Test cricket (also Test match)

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Test cricket (also Test match)

Test cricket (also Test match) is the cricket format with the longest duration of matches. It is considered a kind of benchmark since only teams with the appropriate status granted by the International Cricket Council can take part in test matches. The name of the format is associated with its exactingness since grueling test matches are a real challenge for players and, at the same time, a test for both physical and psychological stability.

Test cricket (also Test match) originated in the 18th century, but the teams were not sufficiently representative to talk about the format’s entering the international level. The first match between the countries’ teams (USA – Canada) took place at the end of September 1844. However, it was not named a test one either. Around the same time, the English national team began touring the United States, Australia and New Zealand. England was visited by the first organized national team composed entirely of Australian Aborigines in 1868.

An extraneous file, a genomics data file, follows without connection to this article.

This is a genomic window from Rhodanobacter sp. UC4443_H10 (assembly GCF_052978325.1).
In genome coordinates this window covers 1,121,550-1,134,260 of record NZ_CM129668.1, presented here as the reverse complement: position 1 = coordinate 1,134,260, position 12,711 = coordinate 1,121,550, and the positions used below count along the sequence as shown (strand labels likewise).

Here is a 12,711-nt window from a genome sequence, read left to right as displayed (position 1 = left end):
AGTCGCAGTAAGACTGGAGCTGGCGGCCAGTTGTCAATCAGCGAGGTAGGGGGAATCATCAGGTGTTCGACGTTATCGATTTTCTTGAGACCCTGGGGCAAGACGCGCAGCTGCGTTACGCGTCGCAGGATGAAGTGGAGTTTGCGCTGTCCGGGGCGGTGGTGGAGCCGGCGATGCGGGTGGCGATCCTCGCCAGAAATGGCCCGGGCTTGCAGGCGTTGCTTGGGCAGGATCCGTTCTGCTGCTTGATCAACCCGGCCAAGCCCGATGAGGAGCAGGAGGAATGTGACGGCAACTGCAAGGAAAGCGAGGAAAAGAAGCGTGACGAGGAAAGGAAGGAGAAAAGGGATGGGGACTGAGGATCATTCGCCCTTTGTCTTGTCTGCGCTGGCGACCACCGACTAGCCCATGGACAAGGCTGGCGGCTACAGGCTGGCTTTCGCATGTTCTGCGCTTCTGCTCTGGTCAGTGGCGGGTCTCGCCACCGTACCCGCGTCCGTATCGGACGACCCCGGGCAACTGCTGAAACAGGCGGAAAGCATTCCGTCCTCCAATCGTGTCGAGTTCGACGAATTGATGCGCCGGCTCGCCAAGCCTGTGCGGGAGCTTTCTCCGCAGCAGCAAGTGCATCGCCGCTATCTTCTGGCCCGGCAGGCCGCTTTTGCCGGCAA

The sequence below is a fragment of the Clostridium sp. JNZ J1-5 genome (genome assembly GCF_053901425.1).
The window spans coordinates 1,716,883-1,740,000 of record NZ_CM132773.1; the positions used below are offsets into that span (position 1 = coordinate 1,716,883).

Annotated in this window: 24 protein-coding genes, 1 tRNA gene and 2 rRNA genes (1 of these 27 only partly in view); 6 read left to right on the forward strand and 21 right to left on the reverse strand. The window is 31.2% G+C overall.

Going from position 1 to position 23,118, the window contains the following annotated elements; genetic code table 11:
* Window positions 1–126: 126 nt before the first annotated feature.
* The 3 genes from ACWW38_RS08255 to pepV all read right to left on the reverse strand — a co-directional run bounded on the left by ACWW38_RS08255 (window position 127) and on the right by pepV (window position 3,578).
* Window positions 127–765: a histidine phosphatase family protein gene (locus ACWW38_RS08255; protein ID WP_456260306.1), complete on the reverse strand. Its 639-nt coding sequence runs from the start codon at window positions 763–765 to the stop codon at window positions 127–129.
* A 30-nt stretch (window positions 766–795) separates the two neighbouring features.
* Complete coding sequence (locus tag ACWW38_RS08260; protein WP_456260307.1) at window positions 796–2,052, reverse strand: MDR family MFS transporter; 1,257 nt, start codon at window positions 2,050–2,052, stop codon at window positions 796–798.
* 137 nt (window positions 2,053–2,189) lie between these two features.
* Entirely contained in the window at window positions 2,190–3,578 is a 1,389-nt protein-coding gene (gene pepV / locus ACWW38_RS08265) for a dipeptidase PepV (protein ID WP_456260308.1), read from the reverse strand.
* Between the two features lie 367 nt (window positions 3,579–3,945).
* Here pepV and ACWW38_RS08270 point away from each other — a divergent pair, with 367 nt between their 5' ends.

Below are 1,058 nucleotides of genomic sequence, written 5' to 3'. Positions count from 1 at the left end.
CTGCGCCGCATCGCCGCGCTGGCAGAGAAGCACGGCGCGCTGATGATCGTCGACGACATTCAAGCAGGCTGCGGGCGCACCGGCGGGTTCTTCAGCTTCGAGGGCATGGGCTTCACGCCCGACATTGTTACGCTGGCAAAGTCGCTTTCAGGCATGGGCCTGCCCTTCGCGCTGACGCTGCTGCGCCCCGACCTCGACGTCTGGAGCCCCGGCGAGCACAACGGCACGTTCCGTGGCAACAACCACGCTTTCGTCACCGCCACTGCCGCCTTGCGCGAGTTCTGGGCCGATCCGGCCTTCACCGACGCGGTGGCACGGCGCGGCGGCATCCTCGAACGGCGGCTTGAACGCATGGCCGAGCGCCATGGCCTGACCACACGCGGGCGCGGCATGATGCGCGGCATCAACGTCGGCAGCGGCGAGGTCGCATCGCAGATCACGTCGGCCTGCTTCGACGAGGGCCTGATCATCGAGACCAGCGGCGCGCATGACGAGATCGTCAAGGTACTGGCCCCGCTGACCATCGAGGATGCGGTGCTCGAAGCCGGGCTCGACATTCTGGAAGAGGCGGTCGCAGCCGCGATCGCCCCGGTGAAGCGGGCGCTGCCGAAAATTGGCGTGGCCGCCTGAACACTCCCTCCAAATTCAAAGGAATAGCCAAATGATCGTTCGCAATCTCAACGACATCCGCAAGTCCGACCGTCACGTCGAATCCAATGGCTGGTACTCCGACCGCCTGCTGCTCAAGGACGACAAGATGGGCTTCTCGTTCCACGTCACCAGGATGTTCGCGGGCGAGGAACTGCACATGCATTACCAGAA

In the second half of the 70s of the XIX century, the British organized two outbound tours to Australia – amateur and professional. The first was not successful, so it was the team of James Lillywhite, who led the professionals, that is considered the nominal debutant of the full-fledged Test cricket. The first official Test match took place on March 15-19, 1877 at Melbourne Cricket Ground; the national teams of Australia and England took part in it. The first was won by the Australians, who made a gap of 45 runs, the second – by the metropolis team.

1882 marked the beginning of one of the most famous international series – The Ashes. In 1884-1885, it was officially extended to five matches per hour and three seasons later. The South African national team tried their hand at a test format.

Despite the consistent development of the Test cricket (also Test match) format, the issue of statistics has remained unresolved for a long time. Ultimately, it was decided to attribute it to first-class cricket. However, unlike the actual first-class matches, test ones are entered not in one but in two final protocols (directly in the test plus first-class). In addition, in some cases, the ICC makes exceptions, adding a particular match to the statistics or, on the contrary, deleting it from there: for example, in 2005, it was decided to include in the test statistics a six-day Super Series match, in which the national teams of Australia and World XI took part.